Suffering from writer’s block and some curious ailments, Reiko moves to a countryside home at her editor’s beckoning to quietly work on her next novel. Her new environment turns out to be anything but peaceful though when she sights her next door neighbor, mysteriously moving a thousand-year-old mummified corpse into his university lab for research. Though Reiko and her neighbor get off to a bumpy start, the two grow closer over time, enough so that Reiko eventually agrees to hide the mummy in her home. But the mummy isn’t the only unlikely guest in her walls, as a female ghost also lurks disturbingly in the background. At first seemingly a quick trick of the eye, she grows clearer and more distinct by the day.
Director: Kiyoshi Kurosawa
Cast: Miki Nakatani, Etsushi Toyokawa, Hidetoshi Nishijima, Yumi Adachi, Sawa Suzuki, Ren Osugi and Haruhiko Kato.
The Examination: An amusing supernatural tale, minus the scare.
A classic Kurasawa movie, Loft is mysterious, weird, slow moving, creepy, macabre, and morbid. It’s a convincing and uniquely strange romantic murder mystery, pieced together with ghost and mummy elements of horror, that continually shifts focus between reality and psychosis to keep your interest. It’s amusing, but for die hard horror fans, do not expect scary.
Hatuna Reiko (Miki Nakatani) is a well-known writer that is suffering from writer’s block. She is under contract to write a popular romance novel and chronic stress is making her sick. Reiko is tormented by gut wrenching coughs, and is hacking up gobs of black muck. Nasty! To help Reiko focus on her novel, her editor Kijima Koichi (Hidetoshi Nishijima), who I believe to be a weirdo, sets up Reiko in a two-story rental house in the countryside, with another abandoned house sitting opposite, miles away from civilization. Rummaging through belongings left behind in the new rental, Reiko discovers that the previous occupant, also just so happened to be working on a manuscript, and mysteriously disappeared.
The supposedly abandoned house turns out to be inhabited by a mysterious anthropologist named Yoshioka (Etsushi Toyokawa). One evening, Reiko just happens to catch a glimpse of Yoshioka removing something that resembled a saran-wrapped corpse out of his jeep. Curious, Reiko begins to investigate the supposedly abandoned home and discovers that it is owned by the archaeology department of Sagami University. As any connoisseur of ancient artifacts would have it, it turns out that Yoshioka is a wackadoo conducting experiments on a 1000 year old sexy chick mummy found in the Midori swamp (Ok, leave out the sexy part). I was surprised he wasn’t looking for one of the missing crystal skulls and thus solving the mystery of how to stop the end of the world in 2012, or January 1, 2013. You get the hint.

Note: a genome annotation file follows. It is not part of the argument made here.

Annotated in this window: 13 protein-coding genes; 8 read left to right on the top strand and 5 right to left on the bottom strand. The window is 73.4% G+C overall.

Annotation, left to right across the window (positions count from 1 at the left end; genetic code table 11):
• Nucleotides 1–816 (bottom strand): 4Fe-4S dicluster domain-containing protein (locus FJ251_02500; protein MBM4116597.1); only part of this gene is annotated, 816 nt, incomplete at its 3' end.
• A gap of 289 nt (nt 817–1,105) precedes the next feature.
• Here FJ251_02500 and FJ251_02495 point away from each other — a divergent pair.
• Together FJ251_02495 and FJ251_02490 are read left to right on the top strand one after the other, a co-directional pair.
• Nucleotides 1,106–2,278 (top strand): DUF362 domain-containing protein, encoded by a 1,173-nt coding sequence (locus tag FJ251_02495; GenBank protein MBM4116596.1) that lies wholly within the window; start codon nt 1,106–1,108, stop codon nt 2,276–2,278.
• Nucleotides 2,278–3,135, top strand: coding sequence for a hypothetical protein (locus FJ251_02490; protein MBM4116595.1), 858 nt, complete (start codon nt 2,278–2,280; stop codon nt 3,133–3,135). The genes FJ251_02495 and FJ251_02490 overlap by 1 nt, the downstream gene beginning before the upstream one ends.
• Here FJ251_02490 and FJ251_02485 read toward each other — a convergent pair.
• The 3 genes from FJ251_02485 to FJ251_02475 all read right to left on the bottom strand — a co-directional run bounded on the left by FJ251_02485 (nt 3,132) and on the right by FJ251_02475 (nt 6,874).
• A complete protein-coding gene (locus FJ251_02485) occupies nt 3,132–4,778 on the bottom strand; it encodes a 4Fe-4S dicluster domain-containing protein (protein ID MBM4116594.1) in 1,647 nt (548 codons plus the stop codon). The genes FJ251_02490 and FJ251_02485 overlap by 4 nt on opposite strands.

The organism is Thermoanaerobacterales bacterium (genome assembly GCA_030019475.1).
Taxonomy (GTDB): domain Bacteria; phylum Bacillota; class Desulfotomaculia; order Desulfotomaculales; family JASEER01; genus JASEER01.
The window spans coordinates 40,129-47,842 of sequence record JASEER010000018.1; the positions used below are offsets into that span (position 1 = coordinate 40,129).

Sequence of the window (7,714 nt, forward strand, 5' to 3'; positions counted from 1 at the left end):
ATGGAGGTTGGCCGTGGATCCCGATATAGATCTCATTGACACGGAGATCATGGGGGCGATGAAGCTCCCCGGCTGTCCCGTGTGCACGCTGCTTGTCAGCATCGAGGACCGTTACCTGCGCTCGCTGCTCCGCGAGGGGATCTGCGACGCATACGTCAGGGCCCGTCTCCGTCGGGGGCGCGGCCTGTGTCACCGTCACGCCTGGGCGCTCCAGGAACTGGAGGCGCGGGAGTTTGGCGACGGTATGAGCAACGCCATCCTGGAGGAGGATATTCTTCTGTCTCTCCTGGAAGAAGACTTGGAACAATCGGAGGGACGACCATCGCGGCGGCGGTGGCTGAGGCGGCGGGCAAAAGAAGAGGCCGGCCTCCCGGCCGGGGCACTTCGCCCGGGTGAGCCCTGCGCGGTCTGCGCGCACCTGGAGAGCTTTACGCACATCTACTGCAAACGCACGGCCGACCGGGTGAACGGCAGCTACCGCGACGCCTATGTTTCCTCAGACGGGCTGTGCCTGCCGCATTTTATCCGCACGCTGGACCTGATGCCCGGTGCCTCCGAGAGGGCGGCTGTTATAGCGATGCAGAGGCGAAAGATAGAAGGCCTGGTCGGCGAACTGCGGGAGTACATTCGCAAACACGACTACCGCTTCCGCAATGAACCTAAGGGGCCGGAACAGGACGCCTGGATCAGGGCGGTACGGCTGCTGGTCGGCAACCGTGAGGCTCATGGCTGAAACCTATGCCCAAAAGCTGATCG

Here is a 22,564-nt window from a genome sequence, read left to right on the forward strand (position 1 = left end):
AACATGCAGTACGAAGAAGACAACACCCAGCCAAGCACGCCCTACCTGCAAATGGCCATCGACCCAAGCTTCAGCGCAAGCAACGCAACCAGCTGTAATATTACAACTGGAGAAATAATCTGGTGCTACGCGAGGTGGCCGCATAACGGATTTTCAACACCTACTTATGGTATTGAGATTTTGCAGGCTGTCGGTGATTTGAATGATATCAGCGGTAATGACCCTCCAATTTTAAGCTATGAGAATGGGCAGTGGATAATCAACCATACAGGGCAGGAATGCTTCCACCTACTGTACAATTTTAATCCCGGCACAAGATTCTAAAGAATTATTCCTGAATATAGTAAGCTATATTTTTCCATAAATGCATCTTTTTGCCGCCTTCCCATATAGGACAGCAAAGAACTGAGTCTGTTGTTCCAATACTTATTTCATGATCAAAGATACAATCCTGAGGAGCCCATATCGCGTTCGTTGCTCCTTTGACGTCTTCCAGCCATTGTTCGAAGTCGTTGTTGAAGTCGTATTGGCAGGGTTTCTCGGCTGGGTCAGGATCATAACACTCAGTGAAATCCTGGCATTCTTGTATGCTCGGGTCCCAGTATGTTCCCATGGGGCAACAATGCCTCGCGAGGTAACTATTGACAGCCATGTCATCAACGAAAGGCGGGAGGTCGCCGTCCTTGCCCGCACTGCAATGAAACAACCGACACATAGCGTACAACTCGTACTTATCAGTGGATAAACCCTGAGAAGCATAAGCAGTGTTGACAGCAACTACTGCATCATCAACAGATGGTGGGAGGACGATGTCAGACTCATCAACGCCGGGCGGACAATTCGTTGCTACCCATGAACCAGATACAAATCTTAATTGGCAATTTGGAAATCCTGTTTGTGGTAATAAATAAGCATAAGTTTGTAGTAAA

Reiko gets nosier as to why crackpot Yoshioka wants to hold a 1000 year old mummy hostage. Reiko discovers that this is not the only time a mummy has been taken from the swamp. Finding a mummy expert (Haruhiko Kato), she is shown film footage of a mummy which was rescued from the swamp in 1920. Great creepy footage by the way.
Reiko becomes alarmed when she finds out that in ancestral days, women swallowed mud to preserve their looks and is the main reason why well pickled mummies have been found in swamps. Was this the reason Reiko was coughing up the black, muddy gunk? Or was that, in itself, a hallucination?
Turns out that crackpot Yoshioka has lost all scientific reasoning and is indeed hiding the mummy to protect it from being examined by university students. Sounds like true unadulterated and twisted love. The love you can only find in a necrophilia flick. So it turns out that Yoshioka, being the scientific and logical filled defender of the public that he is, wants to protect the masses from the hypnotic power and deadly attraction that the seductress mummy has on everyone within its reach. One thing leads to another in a somewhat paralyzing pace leading up to an eerie result, but eventually Yoshioka convinces Reiko to hide the mummy in her loft, and as you can imagine, opens the door to flagrant relenting horror. My question is why and the hell would you hide a mummy anywhere? Let alone your house and upon the request of an Indiana Jones reject?
Kurosawa’s knack for getting under your skin and in your mind, as well as, his uncanny ability to create eerie atmospheres are undoubtedly everywhere in this film as it bears his trademark motifs and shooting styles. Although not scary, it is definitely a must see for Kurosawa fans.